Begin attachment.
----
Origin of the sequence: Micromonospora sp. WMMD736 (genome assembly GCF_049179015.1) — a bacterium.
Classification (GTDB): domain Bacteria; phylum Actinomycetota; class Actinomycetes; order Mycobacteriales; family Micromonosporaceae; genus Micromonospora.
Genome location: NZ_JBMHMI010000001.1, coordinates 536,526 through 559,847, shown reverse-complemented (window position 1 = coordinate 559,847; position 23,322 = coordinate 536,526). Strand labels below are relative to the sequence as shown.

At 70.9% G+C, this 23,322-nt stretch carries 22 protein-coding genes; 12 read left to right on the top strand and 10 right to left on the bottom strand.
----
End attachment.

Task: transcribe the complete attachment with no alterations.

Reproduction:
Origin of the sequence: Micromonospora sp. WMMD736 (genome assembly GCF_049179015.1) — a bacterium.
Classification (GTDB): domain Bacteria; phylum Actinomycetota; class Actinomycetes; order Mycobacteriales; family Micromonosporaceae; genus Micromonospora.
Genome location: NZ_JBMHMI010000001.1, coordinates 536,526 through 559,847, shown reverse-complemented (window position 1 = coordinate 559,847; position 23,322 = coordinate 536,526). Strand labels below are relative to the sequence as shown.

At 70.9% G+C, this 23,322-nt stretch carries 22 protein-coding genes; 12 read left to right on the top strand and 10 right to left on the bottom strand.